Intensive versus Conventional Glucose
Control in Critically Ill Patients
PGY-3 Anesthesiology Resident
• Hyperglycemia is common in critically ill
• In 2001, blood glucose became a major
therapeutic target after a study showed a
decrease in mortality in SICU patients with
strict glucose control.
• Current literature shows conflicting results
on the effects of more intensive glucose
control versus conventional glucose control
in critically ill patients.
Van Den Berghe et al: Intensive Insulin Therapy in
Critically Ill Patients (2001)
• Prospective randomized controlled study.
• Enrolled 1548 SICU patients into 2 groups
• Intensive therapy targeted glucose between
80-110 and the conventional range was 180-200
• Primary outcome was death in ICU which was
4.6 percent in the Intensive Glucose control
group vs. 8.0 percent in Conventional glucose
control group which was statistically significant.
Figure 1. Kaplan–Meier Curves Showing Cumulative Survival of Patients Who Received
Intensive Insulin Treatment or Conventional Treatment in the Intensive Care Unit (ICU).
Van den Berghe et al 2
Intensive Insulin Therapy in the Medical
• Prospective, randomized, controlled study
of 1200 patients
• Same authors and same conventional and
intensive parameters as the first study
• Primary outcome was death in hospital
which was 37.3% in the intensive group
versus 40% in the conventional group
which was statistically insignificant.
Wiener et al
• Meta analysis of 34 randomized trials totaling
• Hospital mortality did not differ between tight vs.
conventional glucose control.
• Tight glucose control was not associated with a
decreased risk for new dialysis, but was a
associated with a decreased risk of septicemia.
• Tight glucose control was associated with an
increased risk of hypoglycemia.
• Multi-center, two by two factorial trial.
• Patients with severe sepsis were assigned to one
of 2 groups either intensive insulin therapy, or
conventional insulin therapy. And either starch
based colloid or LR for fluid resuscitation.
• The trial was stopped early for safety reasons.
The use of the more intensive insulin had a
higher rate of adverse events and patients were
at increased risk of hypoglycemia.
• Prospective randomized control trial stopped
early due to adverse events in the tight BG
• Tight (80-110 mg/dL) vs Conventional(140-180
mg/dL) glucose control.
• Incidence of severe hypoglycemia (BG<40
mg/dL) was significantly more frequent in
patients assigned to tighter control group. Risk of
death was not increased by hypoglycemia.
• No difference in mortality 17% vs. 15% and the
conclusion of the authors was that there are no
apparent benefits of tight glucose control.
Intensive versus Conventional Glucose Control in Critically
• Randomized, prospective un-blinded clinical
controlled trial of 6104 patients.
• Patients were randomized into one of 2 groups
within 24 hours of admission to the ICU if they
were expected to be in the ICU for more than 3
• The 2 groups were intensive glucose control
target (80-108 mg/dL) or the conventional control
target (180mg/dL or less).
• Patients were admitted to surgical and
medical intensive care units at 42
• In the intensive control group, control of
blood glucose was achieved with an
• In the conventional group, insulin was
administered if the blood glucose level
• Patients were followed for 90 days from the time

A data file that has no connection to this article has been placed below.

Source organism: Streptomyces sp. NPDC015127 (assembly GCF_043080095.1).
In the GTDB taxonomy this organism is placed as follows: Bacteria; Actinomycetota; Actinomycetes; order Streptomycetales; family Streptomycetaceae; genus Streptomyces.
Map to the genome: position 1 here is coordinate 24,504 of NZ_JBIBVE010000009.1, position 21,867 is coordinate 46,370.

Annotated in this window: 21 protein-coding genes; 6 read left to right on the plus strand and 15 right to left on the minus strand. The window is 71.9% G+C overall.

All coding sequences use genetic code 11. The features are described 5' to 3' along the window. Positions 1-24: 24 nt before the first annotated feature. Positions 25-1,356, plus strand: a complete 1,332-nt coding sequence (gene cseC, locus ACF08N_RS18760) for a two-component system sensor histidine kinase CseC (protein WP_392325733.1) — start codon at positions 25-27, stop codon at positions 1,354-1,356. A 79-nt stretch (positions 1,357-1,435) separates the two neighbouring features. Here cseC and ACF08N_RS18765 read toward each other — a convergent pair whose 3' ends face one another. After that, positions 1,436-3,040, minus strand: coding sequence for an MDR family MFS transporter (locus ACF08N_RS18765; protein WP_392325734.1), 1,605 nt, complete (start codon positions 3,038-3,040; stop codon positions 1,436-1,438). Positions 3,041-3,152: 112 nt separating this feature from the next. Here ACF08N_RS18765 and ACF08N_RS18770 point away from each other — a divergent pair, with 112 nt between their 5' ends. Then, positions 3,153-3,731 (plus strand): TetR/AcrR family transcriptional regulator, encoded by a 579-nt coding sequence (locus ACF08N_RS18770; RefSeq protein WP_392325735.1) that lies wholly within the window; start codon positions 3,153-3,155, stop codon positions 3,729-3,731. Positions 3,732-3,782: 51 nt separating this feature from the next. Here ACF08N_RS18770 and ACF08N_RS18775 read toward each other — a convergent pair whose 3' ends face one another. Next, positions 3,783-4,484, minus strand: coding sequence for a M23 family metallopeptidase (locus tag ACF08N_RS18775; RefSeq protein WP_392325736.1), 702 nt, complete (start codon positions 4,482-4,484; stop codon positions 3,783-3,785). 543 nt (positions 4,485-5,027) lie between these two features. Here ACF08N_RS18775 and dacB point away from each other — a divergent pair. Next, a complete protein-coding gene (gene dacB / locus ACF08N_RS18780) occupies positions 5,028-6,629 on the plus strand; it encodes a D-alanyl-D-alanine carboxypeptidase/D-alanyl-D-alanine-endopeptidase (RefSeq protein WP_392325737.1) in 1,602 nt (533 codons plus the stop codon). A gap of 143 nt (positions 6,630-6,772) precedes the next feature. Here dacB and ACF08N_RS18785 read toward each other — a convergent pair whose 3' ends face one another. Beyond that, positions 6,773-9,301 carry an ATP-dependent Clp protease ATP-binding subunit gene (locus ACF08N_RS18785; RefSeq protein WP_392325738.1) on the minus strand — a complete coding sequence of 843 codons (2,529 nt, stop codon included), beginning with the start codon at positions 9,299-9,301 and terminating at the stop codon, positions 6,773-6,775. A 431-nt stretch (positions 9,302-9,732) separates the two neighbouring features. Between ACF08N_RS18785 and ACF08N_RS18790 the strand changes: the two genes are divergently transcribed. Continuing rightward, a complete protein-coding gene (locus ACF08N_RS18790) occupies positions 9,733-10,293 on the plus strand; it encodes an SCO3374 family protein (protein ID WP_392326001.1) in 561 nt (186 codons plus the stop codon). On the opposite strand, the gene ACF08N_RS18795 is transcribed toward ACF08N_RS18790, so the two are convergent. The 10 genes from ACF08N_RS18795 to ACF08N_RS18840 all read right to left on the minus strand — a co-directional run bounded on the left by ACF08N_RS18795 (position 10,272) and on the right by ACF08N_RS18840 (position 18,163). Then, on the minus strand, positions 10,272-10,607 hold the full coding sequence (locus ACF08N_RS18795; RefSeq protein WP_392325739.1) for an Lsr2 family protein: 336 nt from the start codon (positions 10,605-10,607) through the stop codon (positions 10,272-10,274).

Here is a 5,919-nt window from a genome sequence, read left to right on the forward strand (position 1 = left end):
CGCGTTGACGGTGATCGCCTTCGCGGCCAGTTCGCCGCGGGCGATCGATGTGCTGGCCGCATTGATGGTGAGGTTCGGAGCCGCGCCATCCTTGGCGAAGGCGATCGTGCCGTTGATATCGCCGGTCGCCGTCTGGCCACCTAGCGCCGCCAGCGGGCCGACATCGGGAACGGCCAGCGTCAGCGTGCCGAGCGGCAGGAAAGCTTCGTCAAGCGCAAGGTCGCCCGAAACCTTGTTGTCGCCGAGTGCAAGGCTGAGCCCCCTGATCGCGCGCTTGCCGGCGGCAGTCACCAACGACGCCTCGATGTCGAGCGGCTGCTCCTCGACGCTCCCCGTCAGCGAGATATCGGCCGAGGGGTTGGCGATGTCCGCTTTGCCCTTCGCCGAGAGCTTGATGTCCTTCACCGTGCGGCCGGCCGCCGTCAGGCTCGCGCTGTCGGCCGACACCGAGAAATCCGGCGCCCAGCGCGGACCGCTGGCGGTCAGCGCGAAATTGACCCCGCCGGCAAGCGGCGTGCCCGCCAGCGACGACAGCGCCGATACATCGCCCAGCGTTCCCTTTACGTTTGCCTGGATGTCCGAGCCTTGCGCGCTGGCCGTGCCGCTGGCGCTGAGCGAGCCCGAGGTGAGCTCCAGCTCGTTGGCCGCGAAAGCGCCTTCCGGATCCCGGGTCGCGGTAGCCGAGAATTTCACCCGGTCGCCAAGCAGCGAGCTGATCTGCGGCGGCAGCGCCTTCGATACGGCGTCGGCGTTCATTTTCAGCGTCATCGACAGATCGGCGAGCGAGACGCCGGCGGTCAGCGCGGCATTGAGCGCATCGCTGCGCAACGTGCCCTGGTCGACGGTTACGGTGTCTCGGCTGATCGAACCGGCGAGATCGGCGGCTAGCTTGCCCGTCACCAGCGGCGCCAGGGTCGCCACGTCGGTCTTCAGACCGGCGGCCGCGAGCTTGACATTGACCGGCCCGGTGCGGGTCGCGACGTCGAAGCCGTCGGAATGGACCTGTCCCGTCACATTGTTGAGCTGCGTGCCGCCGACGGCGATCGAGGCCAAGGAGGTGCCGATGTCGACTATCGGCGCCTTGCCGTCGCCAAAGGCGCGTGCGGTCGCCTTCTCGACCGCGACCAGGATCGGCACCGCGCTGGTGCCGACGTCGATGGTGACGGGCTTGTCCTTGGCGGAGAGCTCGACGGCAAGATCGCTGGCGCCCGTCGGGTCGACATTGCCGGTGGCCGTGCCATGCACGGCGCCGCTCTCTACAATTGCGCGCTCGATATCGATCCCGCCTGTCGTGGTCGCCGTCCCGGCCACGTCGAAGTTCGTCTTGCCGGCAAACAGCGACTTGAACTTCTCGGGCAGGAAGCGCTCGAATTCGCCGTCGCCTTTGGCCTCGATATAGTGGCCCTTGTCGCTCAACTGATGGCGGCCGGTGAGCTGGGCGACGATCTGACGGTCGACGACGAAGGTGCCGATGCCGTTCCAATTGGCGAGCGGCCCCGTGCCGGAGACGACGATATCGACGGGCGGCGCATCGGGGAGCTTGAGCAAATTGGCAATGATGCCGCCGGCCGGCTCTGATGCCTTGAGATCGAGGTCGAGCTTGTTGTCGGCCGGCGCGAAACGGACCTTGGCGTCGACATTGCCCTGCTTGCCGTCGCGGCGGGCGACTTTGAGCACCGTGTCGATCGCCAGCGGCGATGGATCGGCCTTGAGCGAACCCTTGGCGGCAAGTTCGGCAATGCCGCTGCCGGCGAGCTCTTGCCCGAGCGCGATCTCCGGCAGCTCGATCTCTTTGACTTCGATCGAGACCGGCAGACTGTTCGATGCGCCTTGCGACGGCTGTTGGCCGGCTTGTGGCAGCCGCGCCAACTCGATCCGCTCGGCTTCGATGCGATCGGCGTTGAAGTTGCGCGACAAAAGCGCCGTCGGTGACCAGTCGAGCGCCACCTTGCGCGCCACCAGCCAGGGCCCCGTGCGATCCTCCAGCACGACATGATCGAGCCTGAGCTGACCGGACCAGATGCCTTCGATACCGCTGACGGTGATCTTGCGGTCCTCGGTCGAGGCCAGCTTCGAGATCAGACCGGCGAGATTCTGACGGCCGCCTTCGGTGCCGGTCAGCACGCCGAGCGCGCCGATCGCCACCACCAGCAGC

of randomization, or till their death whichever
• Death was the primary end-point
• Secondary outcomes included survival time
within the first 90 days, Cause-specific death,
duration of mechanical ventilation and RRT, and
stays in the ICU and hospital.
• Tertiary outcomes included death within 28 days
of randomization, incidence of new organ failure,
positive blood culture, RBC transfusion, and
volume of transfusion.
• A blood glucose less than 40 mg/dL was
considered a serious adverse event.
• 3054 patients were assigned to the intensive
control group and 3050 to the conventional
• 829 patients(27.5%) died in the intensive control
group and 751(24.9%) in the conventional-
control group which is a difference of 2.6%.
• There was no statistical difference between
surgical vs. medical ICU patients.
• Severe hypoglycemia(<40mg/dL) was recorded
in 6.8% of patients in the intensive control group,
vs. 0.5% in the conventional group.
• No difference between the two groups in
median length of ICU or hospital stay.
• No difference between number of days of
mechanical ventilation, RRT, positive
blood cultures, or RBC transfusions.
• Large multi-center study
• Robust statistical analysis
• Use of a uniform insulin protocol between sites.
• The primary outcome in this study is unbiased.
• Good representation of critically ill patients
• This study enrolled more patients than trials that
– More patients in the IIT group received corticosteroids
which could affect the variable were studying
– 10% of the IIT discontinued prematurely.
– No significant difference in secondary or tertiary
outcomes, despite the difference in the primary
– Inclusion criteria, i.e. length of stay is a subjective
5. The study was not blinded to the treating personnel.
• 1. What is the optimal target for glucose
• 2. Does a particular sub-set of patients
benefit from tight glucose control
• 3. What about hypoglycemia?
• 4. Strategies for future management of
blood glucose in the ICU.
• Wiener RS. Wiener DC. Larson RJ. Benefits and risks of
tight glucose control in critically ill adults: a meta-
analysis.[see comment]. [Journal Article. Meta-Analysis.
Research Support, Non-U.S. Gov't. Research Support,
U.S. Gov't, Non-P.H.S.] JAMA. 300(8):933-44, 2008 Aug
• Preiser JC. Current controversies around tight glucose
control in critically ill patients. [Review] [31 refs] [Journal
Article. Review] Current Opinion in Clinical Nutrition &
Metabolic Care. 10(2):206-9, 2007 Mar.